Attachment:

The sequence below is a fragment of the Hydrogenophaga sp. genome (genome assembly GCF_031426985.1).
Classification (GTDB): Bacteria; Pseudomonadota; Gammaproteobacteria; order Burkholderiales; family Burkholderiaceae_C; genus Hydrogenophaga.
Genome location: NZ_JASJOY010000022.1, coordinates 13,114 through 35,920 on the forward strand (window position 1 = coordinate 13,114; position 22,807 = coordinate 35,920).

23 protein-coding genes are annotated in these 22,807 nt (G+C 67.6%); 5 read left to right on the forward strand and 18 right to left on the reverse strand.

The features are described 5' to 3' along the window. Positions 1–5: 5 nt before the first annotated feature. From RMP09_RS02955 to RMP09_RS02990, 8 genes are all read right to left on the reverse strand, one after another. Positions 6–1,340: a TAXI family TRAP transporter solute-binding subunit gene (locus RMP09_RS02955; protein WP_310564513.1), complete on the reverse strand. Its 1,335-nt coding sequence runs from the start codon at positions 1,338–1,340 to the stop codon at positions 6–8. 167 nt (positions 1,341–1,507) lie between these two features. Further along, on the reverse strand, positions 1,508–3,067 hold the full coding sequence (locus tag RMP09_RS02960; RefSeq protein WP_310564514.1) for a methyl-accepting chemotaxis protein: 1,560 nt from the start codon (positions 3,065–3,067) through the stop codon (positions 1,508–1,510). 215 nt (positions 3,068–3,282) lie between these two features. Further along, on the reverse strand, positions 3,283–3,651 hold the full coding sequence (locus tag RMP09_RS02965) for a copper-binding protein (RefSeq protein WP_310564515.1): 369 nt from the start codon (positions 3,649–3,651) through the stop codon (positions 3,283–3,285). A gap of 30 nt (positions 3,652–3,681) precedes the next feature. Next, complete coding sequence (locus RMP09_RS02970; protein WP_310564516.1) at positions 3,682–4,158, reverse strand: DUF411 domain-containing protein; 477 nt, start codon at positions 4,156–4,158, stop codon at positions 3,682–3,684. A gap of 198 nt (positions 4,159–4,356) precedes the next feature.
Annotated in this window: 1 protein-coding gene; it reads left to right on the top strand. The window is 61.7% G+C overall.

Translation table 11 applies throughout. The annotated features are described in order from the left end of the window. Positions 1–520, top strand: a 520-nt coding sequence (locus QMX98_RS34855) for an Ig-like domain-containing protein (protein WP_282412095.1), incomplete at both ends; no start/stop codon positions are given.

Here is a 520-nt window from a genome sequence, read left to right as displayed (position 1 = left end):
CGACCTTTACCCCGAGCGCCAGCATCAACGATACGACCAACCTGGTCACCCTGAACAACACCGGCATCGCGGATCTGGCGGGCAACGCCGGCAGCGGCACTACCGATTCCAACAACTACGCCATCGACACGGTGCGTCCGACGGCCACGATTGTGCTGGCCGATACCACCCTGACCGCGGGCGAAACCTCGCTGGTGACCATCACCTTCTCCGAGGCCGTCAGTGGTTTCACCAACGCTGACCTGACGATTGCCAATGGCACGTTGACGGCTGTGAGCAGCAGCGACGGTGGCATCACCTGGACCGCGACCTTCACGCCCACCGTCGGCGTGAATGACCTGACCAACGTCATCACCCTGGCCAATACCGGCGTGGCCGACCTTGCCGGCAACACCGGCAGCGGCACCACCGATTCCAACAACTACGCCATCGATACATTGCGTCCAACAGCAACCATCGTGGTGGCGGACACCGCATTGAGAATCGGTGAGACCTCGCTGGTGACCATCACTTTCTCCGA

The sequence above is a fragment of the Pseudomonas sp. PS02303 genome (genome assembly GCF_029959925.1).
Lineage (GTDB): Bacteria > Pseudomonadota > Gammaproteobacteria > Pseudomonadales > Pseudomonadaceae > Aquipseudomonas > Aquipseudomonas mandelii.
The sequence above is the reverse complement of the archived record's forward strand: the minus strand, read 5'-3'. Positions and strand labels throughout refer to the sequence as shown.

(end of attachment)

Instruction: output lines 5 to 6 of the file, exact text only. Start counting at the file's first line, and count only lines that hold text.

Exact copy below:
The features are described 5' to 3' along the window. Positions 1–5: 5 nt before the first annotated feature. From RMP09_RS02955 to RMP09_RS02990, 8 genes are all read right to left on the reverse strand, one after another. Positions 6–1,340: a TAXI family TRAP transporter solute-binding subunit gene (locus RMP09_RS02955; protein WP_310564513.1), complete on the reverse strand. Its 1,335-nt coding sequence runs from the start codon at positions 1,338–1,340 to the stop codon at positions 6–8. 167 nt (positions 1,341–1,507) lie between these two features. Further along, on the reverse strand, positions 1,508–3,067 hold the full coding sequence (locus tag RMP09_RS02960; RefSeq protein WP_310564514.1) for a methyl-accepting chemotaxis protein: 1,560 nt from the start codon (positions 3,065–3,067) through the stop codon (positions 1,508–1,510). 215 nt (positions 3,068–3,282) lie between these two features. Further along, on the reverse strand, positions 3,283–3,651 hold the full coding sequence (locus tag RMP09_RS02965) for a copper-binding protein (RefSeq protein WP_310564515.1): 369 nt from the start codon (positions 3,649–3,651) through the stop codon (positions 3,283–3,285). A gap of 30 nt (positions 3,652–3,681) precedes the next feature. Next, complete coding sequence (locus RMP09_RS02970; protein WP_310564516.1) at positions 3,682–4,158, reverse strand: DUF411 domain-containing protein; 477 nt, start codon at positions 4,156–4,158, stop codon at positions 3,682–3,684. A gap of 198 nt (positions 4,159–4,356) precedes the next feature.
Annotated in this window: 1 protein-coding gene; it reads left to right on the top strand. The window is 61.7% G+C overall.